When American author Edgar Rice Burroughs wrote the novel, Tarzan, he provided people with an impression of what a man would be like if he lived in the jungle and bonded with nature, taking its life forms into his bosom like a close member of his family. Similarly, composer-drummer-percussionist Zlatko Kaučič does the same with his music, treating nature like it is a family member, corresponding with it and respecting its space. Kaučič is a man who is inspired by the sounds of nature, He expresses, "I am living in nature," describing it as, "silence, sounds of birds, space, open sky."
He shares, "Lots of my records are influenced by nature. It gives me a freedom in my soul." He cites, "Before, I lived in big cities like Barcelona, Berlin and Amsterdam and it was big stress, so now I have a chance to write the music in silence."
Kaučič has a lengthy history, 30-years to be exact, as a jazz correspondent, improviser, and avant-garde performer. Born in the lush environs of Slovenia, Kaučič has become a global ambassador for improvisational music. His discography covers a large range of solo albums and numerous collaborations; some of them recorded live in concert, which he celebrates in his latest release, Koncerti ob 30-letnici, translated to 30th Anniversary Concerts. The live performances included in the compilation include Kaučič’s collaborations with such ad-hoc groups as the Cerkno Trijo, the Doline Trijo, and his material with saxophonist Peter Brötzmann and singer Robert Vrčon. Kaučič reveals that the impetus for making this compilation is to prove that freestyle jazz can be a venerable source of energy to spark creativity and meaningful music.
He explains, "I wanted to tell with my music that in my country, Slovenia, it is possible to do these projects, since mostly the classical or pop musicians are more respected and privileged than jazz musicians. I had some invitations to festivals lastyear like Cerkno (on February 19, 2008), Cankarjev dom (on May 16, 2008), and Festival Sajeta (on July 31, 2008), so I picked these three concerts."
Each one of these concerts shows a different facet of his playing. His CD, I Slakoper with the Cerkno Trijo shows the chamber-jazz side of his artistry, while his CD, Doline with the Doline Trijo exhibits his love of ethnic textures and grassroots amalgams. The third disc in his compilation, Tolminski Punt 2 is a solo record from Kaučič inspired by the poetry of Srečko Kosovel and brimming with operatic flourishes and orchestral flitters.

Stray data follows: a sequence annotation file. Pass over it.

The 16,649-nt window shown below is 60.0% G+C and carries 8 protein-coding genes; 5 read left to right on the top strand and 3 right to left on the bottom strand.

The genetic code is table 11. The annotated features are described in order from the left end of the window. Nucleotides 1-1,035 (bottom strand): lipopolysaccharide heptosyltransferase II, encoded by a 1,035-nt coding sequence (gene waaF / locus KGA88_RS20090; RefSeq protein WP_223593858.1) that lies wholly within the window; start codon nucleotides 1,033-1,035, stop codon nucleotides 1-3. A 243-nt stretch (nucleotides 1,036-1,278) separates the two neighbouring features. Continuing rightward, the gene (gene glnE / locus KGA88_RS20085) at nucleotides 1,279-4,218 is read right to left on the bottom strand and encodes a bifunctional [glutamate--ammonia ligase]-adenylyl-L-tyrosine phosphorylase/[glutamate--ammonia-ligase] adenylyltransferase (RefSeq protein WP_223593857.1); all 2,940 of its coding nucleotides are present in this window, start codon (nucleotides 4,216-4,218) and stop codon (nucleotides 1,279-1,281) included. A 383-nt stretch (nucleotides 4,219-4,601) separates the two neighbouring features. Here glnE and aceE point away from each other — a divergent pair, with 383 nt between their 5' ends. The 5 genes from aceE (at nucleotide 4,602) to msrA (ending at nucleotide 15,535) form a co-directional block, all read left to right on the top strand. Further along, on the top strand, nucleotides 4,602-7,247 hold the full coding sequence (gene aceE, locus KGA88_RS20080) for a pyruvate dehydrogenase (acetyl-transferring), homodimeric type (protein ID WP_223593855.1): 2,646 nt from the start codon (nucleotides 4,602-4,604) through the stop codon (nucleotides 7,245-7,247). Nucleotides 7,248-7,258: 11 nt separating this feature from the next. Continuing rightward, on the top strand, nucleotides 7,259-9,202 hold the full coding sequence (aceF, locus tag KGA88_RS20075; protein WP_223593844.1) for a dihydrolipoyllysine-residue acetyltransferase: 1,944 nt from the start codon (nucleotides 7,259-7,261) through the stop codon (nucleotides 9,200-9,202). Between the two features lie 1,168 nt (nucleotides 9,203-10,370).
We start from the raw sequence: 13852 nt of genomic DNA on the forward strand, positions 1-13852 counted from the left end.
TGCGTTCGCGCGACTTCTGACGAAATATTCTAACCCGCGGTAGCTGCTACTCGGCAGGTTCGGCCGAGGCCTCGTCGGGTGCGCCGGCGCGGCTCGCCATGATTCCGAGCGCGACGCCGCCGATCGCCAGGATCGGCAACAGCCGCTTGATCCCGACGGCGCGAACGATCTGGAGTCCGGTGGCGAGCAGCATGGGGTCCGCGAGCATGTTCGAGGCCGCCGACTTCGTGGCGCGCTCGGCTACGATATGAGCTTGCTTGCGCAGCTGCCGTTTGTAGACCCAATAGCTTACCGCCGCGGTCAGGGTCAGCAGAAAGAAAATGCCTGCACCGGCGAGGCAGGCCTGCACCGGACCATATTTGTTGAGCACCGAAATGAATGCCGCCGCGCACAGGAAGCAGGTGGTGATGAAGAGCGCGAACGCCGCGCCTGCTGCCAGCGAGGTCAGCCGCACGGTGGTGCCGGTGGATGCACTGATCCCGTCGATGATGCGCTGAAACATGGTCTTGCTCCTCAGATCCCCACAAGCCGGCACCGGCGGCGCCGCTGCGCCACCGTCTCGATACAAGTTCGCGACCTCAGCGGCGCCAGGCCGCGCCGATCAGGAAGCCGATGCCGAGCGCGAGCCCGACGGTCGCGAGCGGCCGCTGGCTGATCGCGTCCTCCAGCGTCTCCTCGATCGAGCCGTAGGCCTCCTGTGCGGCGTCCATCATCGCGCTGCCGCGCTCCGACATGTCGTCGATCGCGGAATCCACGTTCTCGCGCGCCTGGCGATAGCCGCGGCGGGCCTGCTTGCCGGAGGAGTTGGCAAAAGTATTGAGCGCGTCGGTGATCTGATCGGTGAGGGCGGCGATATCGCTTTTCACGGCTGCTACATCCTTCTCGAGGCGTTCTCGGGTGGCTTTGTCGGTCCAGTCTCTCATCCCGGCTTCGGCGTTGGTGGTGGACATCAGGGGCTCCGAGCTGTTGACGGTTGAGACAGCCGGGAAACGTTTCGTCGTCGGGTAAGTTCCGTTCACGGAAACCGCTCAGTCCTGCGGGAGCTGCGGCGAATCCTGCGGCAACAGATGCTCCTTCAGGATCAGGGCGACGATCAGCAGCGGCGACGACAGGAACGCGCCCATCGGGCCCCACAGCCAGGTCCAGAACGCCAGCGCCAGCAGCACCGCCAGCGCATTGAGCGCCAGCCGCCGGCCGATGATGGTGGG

The Cerkno Trijo has Kaučič accompanied by saxophonist Javier Girotto and acoustic bassist Salvatore Maiore. Kaučič tells how the trio came together, "Javier lives in Rome and we have a trio with Balanescu. He was working with me on Golden Boat Records together with the great Paul McCandless."
Kaučič praises, "Javier is an amazing player and friend. In his music, you feel where is coming from Argentina. We just melt together. The same goes for Salvatore Maiore on this gig. It was supposed to be Paolino dalla Porta, but he had some health problems. Salvatore takes his place."
Kaučič surmises, "The name is Cerkno Trijo because we met for the first time on the stage of Cerkno Festival amazing place, little village in the mountains. It was easy ‘cause the music just poured out like water from the tap. I think for this concert, we met for one hour."
Their track "Inmigracion" allows each member to sound off in poetic whorls and reclining verses. It is a piece that has a personal meaning as Kaučič comments, "The tune ‘Inmigracion’ is from Javier, so we just play it. I think that Javier is very sensitive to people who had to leave Argentina in the period of Dictator Videla, and of course now at days, the situation in African inmigracion."
Kaučič and his collaborators are attracted to real life events and issues that make an impact on humanity whether it is good or bad. Kaučič has a social conscientiousness that is admirable and channels it into his music, which is legible in his material with the Doline Trijo accompanied by singer Saadet Türköz and bassist Giovanni Maier. Their interpretation of the Turkish song "Samanyolu" has scintillating embellishments and Saadet’s vocals bolster the music’s celebratory vibe. Kaučič endorses, "She is fantastic" in the performance.